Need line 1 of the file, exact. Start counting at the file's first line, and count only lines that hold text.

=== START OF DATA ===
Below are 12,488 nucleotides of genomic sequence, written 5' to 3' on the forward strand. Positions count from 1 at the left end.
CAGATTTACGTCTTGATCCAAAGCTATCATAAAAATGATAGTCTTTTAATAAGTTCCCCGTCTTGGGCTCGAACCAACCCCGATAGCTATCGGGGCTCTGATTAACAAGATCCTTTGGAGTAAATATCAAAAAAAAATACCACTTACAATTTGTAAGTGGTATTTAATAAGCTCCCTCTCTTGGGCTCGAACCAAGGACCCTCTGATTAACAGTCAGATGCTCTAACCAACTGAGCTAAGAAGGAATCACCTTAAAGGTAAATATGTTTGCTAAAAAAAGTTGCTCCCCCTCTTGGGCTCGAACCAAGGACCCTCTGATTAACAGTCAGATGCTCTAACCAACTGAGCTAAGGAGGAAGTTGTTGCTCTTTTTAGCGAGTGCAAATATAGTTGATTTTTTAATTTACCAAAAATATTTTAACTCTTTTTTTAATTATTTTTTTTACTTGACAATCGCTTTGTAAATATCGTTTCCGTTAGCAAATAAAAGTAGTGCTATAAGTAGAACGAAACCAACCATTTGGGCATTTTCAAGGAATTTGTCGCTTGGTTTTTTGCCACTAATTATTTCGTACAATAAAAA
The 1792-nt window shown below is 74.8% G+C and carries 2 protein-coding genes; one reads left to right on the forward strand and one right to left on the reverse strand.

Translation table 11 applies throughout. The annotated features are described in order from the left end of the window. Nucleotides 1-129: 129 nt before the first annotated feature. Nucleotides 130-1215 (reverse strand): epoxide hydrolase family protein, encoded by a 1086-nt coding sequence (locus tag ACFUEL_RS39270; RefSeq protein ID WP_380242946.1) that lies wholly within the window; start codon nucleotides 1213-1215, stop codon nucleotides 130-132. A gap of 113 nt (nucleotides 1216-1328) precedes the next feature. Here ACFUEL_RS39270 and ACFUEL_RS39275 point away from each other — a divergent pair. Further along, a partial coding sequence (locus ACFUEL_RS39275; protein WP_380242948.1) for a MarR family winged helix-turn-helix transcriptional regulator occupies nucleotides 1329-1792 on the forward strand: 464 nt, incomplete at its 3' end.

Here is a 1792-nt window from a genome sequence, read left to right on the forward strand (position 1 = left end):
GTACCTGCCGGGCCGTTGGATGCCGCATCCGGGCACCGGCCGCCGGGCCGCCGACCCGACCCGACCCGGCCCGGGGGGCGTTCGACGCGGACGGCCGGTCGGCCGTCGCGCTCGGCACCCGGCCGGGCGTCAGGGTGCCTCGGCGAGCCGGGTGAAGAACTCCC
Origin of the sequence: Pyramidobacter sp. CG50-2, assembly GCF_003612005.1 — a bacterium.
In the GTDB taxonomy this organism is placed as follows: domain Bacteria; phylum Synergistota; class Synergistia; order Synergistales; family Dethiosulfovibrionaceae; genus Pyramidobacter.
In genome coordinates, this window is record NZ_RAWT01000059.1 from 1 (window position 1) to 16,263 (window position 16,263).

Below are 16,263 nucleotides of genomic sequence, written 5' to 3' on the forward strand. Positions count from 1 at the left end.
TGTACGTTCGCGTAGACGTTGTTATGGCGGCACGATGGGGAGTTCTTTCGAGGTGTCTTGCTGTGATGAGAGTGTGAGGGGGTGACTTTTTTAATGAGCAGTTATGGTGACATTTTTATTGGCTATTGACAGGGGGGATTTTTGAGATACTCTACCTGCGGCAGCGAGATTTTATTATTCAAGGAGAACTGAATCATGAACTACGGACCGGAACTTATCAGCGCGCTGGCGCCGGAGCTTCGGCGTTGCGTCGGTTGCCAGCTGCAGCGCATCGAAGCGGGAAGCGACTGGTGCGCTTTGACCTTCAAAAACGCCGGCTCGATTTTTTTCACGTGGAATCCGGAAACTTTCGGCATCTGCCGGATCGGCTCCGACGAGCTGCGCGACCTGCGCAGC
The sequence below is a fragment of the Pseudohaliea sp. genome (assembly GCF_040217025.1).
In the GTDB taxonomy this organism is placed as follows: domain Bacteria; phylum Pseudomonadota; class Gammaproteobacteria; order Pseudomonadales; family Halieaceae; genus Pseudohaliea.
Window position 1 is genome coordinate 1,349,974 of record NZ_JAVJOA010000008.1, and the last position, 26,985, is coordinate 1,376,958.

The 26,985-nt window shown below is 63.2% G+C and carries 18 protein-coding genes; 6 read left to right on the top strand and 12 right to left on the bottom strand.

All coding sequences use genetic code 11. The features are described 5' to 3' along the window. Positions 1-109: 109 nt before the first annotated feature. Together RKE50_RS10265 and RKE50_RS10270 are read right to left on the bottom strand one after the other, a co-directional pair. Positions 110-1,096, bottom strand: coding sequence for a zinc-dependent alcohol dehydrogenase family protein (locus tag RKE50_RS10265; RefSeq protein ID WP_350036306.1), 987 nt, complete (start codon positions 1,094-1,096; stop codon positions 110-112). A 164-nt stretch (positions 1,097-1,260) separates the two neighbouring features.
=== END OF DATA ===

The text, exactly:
Below are 12,488 nucleotides of genomic sequence, written 5' to 3' on the forward strand. Positions count from 1 at the left end.